?Identify and review the various type of evidence from Ireland for interaction and contact with the Roman world.
?Outline the broad development of the Roman Empire
?Critically evaluate the evidence from Ireland in the context of processes of Romanisation and cultural contact with the provinces and regions beyond.

Assessment: Total Marks 100: Formal Written Examination 70 marks; Continuous Assessment 30 marks (Continuous Assessment 30 marks (1 x 1,500 word essay)).

Compulsory Elements: Formal Written Examination; Continuous Assessment.

Penalties (for late submission of Course/Project Work etc.): Where work is submitted up to and including 7 days late, 10% of the total marks available shall be deducted from the mark achieved. Where work is submitted up to and including 14 days late, 20% of the total marks available shall be deducted from the mark achieved. Work submitted 15 days late or more shall be assigned a mark of zero.

Pass Standard and any Special Requirements for Passing Module: 40%.

Formal Written Examination: 1 x 1.5 hr(s) paper(s) to be taken in Winter 2017.

Requirements for Supplemental Examination: 1 x 1.5 hr(s) paper(s) to be taken in Autumn 2018. Marks in passed element(s) of Continuous Assessment are carried forward, Failed element(s) of Continuous Assessment must be repeated (Failed essay to be repeated (as prescribed by the department)).

[Top of page]

AR3055 Transitions in Prehistory: Ireland in the Third Millennium BC

Credit Weighting: 5

Semester(s): Semester 1.

No. of Students: Min 6, Max 100.

Pre-requisite(s): None

Co-requisite(s): None

Teaching Method(s): 24 x 1hr(s) Lectures; 1 x 1day(s) Fieldwork.

Module Co-ordinator: Prof William O'Brien, Department of Archaeology.

Lecturer(s): Prof William O'Brien, Department of Archaeology.

Module Objective: This module explores the archaeology of Late Neolithic and Chalcolithic (Copper Age) societies in Ireland during the third millennium BC.

Module Content: This module examines the archaeology of the third millennium BC, one of the most formative periods of Irish prehistory. Various themes of continuity and change are considered with reference to the development of regional societies of the Late Neolithic, Chalcolithic and earliest Bronze Age. The lectures explore new monument traditions (henges, timber circles and wedge tombs), changes in funerary practice and religious belief, new forms of settlement, as well as important innovations in technology and material culture. Some of these developments were indigenous in character, while others reflect cultural influences from Britain and the Continent. The course is particularly concerned with exploring the origins of metallurgy in Ireland with reference to the international Beaker 'culture'. It also considers the changing nature of social relations in that period, the exercise of power, and the distinctive societies that emerged in different regions.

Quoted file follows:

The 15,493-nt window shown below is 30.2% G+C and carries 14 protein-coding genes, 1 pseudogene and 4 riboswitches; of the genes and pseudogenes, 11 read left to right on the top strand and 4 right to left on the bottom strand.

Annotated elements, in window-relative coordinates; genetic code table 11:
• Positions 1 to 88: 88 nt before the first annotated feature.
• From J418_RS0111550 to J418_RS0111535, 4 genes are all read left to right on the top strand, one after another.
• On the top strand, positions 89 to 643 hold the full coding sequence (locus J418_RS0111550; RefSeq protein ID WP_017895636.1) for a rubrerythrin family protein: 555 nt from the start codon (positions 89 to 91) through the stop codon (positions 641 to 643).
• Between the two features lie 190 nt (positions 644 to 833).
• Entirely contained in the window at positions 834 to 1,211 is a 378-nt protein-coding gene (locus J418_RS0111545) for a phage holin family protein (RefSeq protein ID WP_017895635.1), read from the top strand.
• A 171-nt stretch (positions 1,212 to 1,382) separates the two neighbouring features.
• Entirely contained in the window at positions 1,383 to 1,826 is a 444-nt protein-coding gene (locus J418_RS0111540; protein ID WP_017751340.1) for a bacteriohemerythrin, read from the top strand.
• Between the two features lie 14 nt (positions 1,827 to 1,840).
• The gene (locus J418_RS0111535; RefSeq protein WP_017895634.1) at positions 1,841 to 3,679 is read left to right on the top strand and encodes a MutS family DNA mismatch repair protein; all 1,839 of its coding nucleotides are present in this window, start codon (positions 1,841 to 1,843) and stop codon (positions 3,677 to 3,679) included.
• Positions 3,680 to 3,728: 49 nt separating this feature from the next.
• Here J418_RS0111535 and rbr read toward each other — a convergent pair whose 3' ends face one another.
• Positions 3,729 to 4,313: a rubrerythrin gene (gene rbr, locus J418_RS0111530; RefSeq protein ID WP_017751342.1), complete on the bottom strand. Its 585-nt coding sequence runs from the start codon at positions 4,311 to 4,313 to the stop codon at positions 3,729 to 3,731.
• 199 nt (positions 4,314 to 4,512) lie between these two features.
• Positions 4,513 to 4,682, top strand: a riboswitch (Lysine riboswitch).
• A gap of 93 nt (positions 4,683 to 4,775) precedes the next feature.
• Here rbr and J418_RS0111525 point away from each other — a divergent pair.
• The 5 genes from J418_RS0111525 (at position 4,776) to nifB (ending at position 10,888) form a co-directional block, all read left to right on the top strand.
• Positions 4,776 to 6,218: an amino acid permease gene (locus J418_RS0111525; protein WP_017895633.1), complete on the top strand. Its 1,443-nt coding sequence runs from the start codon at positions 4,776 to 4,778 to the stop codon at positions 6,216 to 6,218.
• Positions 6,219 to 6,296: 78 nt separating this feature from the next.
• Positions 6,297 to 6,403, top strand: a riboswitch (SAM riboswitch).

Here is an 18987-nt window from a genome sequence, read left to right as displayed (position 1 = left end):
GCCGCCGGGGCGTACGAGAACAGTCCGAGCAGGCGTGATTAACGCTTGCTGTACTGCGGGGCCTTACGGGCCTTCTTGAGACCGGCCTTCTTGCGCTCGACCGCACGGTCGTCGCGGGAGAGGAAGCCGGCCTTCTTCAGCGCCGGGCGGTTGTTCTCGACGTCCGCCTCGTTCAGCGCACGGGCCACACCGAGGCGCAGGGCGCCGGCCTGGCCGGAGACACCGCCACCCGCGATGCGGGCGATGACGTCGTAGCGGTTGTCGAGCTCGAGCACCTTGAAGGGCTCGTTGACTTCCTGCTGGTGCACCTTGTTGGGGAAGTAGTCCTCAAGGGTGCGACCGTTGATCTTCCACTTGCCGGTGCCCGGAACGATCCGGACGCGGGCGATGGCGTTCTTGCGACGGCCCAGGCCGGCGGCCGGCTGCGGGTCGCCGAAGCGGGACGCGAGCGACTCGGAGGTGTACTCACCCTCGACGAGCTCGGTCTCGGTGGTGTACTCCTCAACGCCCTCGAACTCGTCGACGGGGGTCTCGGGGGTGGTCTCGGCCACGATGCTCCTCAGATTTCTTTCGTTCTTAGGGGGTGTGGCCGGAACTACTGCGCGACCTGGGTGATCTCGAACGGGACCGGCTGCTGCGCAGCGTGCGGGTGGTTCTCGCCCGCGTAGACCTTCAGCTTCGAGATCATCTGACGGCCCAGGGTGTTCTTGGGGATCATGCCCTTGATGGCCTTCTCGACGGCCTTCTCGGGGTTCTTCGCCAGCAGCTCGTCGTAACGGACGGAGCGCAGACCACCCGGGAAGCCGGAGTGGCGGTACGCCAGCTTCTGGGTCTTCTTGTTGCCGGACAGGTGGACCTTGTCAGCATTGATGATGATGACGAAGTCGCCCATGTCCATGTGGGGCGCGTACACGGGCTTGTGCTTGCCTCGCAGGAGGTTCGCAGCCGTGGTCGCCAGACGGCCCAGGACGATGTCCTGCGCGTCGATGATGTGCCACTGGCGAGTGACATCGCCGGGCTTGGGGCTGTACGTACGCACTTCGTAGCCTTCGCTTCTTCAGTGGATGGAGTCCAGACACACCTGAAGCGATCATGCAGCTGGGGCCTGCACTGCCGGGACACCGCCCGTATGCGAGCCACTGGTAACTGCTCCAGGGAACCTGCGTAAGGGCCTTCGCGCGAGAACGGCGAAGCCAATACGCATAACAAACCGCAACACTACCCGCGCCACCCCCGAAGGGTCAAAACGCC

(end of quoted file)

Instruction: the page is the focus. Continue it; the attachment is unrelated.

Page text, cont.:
Learning Outcomes: On successful completion of this module, students should be able to:
?Exaluate the significance of the third millennium BC in terms of the development of human societies in prehistoric Ireland.
?Assess the contribution made by external connections and culture influences in the period from the Late Neolithic to the beginning of the Bronze Age in Ireland.
?Record and analyse key sites and monuments from this period of Irish prehistory.
?Record and analyse important artifact finds from this period of Irish prehistory.
?Evaluate different interpretative approaches to the study of this period of Irish prehistory.

Assessment: Total Marks 100: Formal Written Examination 60 marks (1 x 1.5 hr end of year written examination); Continuous Assessment 40 marks (1 x 1,500 word essay 30 marks; 1 x 1 day fieldtrip 10 marks).

Compulsory Elements: Formal Written Examination; Continuous Assessment.

Penalties (for late submission of Course/Project Work etc.): Where work is submitted up to and including 7 days late, 10% of the total marks available shall be deducted from the mark achieved. Where work is submitted up to and including 14 days late, 20% of the total marks available shall be deducted from the mark achieved. Work submitted 15 days late or more shall be assigned a mark of zero.

Pass Standard and any Special Requirements for Passing Module: 40%.

Formal Written Examination: 1 x 1.5 hr(s) paper(s) to be taken in Winter 2017.

Requirements for Supplemental Examination: 1 x 1.5 hr(s) paper(s) to be taken in Autumn 2018. Marks in passed element(s) of Continuous Assessment are carried forward, Failed element(s) of Continuous Assessment must be repeated (Failed essay to be repeated, Essay in lieu of failed Fieldwork. Repeat essays prescribed by Department in June/July.).

[Top of page]

AR3056 The Archaeology of Post-Medieval Ireland, c.1550-1750

Credit Weighting: 5

Semester(s): Semester 1.

No. of Students: Min 6, Max 100.

Pre-requisite(s): none

Co-requisite(s): none